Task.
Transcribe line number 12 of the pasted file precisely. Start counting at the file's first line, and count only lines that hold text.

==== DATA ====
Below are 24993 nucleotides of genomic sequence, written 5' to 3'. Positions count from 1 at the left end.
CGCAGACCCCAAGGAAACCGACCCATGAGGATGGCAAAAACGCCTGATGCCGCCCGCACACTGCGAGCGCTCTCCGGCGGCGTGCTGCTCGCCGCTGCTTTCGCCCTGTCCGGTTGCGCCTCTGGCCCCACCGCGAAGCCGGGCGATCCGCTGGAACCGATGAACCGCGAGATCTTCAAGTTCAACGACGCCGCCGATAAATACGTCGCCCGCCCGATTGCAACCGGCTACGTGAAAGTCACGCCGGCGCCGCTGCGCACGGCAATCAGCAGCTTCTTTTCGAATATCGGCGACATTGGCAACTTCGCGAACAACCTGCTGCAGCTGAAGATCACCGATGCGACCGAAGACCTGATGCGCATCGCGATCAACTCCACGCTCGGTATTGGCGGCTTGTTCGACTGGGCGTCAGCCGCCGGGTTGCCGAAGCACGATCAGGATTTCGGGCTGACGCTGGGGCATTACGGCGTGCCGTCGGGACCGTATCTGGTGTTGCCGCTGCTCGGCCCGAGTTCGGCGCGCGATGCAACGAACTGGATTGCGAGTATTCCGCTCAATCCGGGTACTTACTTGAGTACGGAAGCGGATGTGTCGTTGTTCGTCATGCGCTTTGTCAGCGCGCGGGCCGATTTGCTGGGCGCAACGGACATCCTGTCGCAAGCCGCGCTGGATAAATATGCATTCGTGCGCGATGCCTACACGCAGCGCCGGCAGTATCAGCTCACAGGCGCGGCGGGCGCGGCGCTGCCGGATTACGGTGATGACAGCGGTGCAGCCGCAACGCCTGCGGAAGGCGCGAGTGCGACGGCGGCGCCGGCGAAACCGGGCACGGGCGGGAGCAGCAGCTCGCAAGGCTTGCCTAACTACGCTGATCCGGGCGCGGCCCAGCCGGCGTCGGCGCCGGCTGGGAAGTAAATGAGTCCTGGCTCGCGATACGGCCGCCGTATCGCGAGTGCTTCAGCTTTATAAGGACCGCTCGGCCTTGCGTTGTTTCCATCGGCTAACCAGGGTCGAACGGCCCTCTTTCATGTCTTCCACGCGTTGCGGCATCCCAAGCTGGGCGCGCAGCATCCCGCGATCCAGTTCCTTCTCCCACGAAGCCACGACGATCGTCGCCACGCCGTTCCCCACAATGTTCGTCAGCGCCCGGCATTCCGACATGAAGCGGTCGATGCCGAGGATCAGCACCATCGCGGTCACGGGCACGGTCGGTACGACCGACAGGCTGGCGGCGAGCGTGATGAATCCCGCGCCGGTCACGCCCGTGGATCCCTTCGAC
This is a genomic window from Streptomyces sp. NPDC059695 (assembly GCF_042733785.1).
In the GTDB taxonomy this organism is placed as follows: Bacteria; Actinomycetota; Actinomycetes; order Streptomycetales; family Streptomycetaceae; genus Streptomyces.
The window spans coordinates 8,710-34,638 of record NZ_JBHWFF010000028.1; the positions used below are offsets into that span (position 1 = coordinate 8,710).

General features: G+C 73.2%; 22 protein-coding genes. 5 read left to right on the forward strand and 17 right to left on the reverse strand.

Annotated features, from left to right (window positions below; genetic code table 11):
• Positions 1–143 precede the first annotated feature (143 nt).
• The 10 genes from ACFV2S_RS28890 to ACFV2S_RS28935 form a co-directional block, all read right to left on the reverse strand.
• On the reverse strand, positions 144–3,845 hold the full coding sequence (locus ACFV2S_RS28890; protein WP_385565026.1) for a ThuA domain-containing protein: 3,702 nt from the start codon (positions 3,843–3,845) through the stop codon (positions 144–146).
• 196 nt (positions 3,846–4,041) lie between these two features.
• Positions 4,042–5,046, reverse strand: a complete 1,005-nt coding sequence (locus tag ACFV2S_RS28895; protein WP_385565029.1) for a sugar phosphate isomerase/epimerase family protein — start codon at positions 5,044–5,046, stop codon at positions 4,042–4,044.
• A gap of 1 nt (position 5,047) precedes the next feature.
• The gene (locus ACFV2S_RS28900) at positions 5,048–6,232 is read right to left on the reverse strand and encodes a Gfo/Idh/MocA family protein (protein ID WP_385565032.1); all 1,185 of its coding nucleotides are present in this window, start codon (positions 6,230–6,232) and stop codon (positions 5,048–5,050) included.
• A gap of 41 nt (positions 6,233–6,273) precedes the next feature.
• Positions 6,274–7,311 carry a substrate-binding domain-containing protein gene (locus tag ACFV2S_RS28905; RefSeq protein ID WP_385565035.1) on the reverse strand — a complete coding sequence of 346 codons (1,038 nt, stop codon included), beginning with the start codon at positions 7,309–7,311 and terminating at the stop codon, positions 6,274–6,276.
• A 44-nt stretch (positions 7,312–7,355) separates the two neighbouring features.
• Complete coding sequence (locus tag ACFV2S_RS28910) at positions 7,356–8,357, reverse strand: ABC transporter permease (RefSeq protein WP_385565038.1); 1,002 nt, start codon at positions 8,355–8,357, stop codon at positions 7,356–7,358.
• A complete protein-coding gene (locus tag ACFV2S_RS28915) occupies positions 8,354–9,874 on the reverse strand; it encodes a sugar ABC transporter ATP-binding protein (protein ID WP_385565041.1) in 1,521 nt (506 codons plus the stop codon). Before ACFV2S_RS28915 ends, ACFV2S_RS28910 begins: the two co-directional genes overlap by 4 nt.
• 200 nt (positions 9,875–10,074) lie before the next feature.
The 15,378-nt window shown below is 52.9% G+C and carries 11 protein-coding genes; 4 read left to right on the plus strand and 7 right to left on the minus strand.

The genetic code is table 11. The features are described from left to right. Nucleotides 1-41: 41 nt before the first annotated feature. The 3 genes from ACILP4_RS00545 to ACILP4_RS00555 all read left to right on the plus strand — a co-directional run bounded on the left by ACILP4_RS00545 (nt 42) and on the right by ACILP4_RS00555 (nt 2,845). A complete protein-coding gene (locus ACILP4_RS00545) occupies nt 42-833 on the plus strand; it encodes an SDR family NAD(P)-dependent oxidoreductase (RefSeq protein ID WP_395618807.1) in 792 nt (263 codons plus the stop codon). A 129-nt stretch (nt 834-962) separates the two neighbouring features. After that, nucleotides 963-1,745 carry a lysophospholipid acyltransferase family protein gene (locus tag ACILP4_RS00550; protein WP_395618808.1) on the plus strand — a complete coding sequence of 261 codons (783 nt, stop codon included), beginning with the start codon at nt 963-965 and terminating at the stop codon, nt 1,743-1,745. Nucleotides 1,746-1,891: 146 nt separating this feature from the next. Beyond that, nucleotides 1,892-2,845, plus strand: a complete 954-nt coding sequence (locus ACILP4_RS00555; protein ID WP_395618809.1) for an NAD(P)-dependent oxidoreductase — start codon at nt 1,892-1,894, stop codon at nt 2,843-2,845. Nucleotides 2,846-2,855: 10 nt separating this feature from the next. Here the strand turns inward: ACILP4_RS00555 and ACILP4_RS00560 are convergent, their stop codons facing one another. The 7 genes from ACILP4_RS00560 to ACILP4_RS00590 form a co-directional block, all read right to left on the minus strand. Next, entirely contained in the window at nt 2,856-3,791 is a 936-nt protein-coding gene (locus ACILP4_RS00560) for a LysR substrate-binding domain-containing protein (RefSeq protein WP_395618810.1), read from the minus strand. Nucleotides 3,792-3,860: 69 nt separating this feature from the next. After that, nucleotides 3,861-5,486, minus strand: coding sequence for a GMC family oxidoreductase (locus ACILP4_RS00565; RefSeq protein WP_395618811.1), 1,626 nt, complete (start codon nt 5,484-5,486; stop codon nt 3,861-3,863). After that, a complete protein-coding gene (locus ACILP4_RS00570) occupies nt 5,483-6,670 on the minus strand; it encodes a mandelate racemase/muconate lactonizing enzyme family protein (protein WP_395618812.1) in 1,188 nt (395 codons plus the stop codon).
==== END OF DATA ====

• Positions 4,042–5,046, reverse strand: a complete 1,005-nt coding sequence (locus tag ACFV2S_RS28895; protein WP_385565029.1) for a sugar phosphate isomerase/epimerase family protein — start codon at positions 5,044–5,046, stop codon at positions 4,042–4,044.